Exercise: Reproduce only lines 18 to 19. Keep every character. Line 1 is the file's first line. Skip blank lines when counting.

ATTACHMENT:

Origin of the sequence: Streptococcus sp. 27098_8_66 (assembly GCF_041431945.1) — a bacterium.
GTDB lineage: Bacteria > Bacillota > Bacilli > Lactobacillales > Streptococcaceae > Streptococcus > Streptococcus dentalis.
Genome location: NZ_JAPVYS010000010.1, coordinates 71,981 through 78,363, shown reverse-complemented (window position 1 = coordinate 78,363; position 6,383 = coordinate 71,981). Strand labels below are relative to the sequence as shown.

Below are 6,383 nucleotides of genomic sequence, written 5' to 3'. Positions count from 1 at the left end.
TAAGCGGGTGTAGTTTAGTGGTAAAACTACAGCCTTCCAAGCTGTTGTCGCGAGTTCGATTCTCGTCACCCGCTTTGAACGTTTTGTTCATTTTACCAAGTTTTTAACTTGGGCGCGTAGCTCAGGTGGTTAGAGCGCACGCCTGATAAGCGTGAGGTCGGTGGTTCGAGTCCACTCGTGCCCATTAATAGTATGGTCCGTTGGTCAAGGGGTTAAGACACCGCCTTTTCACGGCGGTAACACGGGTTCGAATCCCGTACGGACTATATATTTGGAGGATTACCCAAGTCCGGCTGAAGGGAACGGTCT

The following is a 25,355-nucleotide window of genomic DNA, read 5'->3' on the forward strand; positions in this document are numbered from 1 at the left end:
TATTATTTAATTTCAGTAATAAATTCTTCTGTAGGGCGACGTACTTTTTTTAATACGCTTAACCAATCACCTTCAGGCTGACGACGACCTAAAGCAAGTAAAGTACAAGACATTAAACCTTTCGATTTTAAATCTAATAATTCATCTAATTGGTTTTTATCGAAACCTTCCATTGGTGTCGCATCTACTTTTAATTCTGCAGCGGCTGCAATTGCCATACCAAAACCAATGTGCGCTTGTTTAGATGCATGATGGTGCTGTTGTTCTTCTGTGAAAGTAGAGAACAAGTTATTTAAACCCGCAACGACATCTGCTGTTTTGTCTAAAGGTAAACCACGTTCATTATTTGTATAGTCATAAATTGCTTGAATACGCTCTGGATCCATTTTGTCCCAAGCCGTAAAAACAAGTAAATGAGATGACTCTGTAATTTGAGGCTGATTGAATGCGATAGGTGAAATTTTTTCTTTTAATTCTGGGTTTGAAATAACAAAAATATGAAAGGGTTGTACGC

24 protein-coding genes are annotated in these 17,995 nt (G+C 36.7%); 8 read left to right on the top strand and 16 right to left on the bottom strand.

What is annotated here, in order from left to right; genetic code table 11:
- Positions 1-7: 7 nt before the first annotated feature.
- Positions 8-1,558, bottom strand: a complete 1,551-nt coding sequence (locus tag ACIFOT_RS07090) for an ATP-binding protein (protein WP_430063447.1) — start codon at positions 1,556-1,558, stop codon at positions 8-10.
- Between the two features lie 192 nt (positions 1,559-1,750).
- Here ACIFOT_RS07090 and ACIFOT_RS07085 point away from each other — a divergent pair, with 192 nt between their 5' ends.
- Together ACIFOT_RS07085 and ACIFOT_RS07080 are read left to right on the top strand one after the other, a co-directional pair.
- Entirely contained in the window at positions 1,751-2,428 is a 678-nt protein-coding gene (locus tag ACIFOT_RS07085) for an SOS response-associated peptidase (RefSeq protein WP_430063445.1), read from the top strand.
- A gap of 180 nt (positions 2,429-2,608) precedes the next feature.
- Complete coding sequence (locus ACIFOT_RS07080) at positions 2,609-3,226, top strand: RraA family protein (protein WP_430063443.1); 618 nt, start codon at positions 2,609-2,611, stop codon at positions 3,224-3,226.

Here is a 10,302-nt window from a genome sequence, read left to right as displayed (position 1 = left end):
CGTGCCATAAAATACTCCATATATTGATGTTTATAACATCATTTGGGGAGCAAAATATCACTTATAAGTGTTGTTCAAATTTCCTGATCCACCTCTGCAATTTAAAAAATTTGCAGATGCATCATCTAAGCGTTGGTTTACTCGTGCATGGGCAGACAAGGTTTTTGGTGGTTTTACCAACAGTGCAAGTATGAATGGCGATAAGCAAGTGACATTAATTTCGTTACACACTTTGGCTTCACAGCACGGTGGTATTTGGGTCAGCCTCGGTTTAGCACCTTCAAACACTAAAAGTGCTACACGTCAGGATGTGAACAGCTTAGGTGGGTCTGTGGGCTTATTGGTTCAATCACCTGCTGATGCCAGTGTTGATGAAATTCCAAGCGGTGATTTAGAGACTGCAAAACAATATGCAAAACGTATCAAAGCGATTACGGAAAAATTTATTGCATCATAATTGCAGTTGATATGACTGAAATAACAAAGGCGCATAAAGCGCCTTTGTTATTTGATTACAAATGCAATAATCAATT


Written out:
Here is a 10,302-nt window from a genome sequence, read left to right as displayed (position 1 = left end):
CGTGCCATAAAATACTCCATATATTGATGTTTATAACATCATTTGGGGAGCAAAATATCACTTATAAGTGTTGTTCAAATTTCCTGATCCACCTCTGCAATTTAAAAAATTTGCAGATGCATCATCTAAGCGTTGGTTTACTCGTGCATGGGCAGACAAGGTTTTTGGTGGTTTTACCAACAGTGCAAGTATGAATGGCGATAAGCAAGTGACATTAATTTCGTTACACACTTTGGCTTCACAGCACGGTGGTATTTGGGTCAGCCTCGGTTTAGCACCTTCAAACACTAAAAGTGCTACACGTCAGGATGTGAACAGCTTAGGTGGGTCTGTGGGCTTATTGGTTCAATCACCTGCTGATGCCAGTGTTGATGAAATTCCAAGCGGTGATTTAGAGACTGCAAAACAATATGCAAAACGTATCAAAGCGATTACGGAAAAATTTATTGCATCATAATTGCAGTTGATATGACTGAAATAACAAAGGCGCATAAAGCGCCTTTGTTATTTGATTACAAATGCAATAATCAATT